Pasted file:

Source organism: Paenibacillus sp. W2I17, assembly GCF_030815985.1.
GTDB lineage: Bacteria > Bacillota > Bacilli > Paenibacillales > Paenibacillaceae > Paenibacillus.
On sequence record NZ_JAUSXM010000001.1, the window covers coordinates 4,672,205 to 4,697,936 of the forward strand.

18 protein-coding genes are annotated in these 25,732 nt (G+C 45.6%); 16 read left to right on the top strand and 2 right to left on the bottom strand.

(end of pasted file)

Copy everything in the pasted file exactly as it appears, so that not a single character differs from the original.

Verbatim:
Source organism: Paenibacillus sp. W2I17, assembly GCF_030815985.1.
GTDB lineage: Bacteria > Bacillota > Bacilli > Paenibacillales > Paenibacillaceae > Paenibacillus.
On sequence record NZ_JAUSXM010000001.1, the window covers coordinates 4,672,205 to 4,697,936 of the forward strand.

18 protein-coding genes are annotated in these 25,732 nt (G+C 45.6%); 16 read left to right on the top strand and 2 right to left on the bottom strand.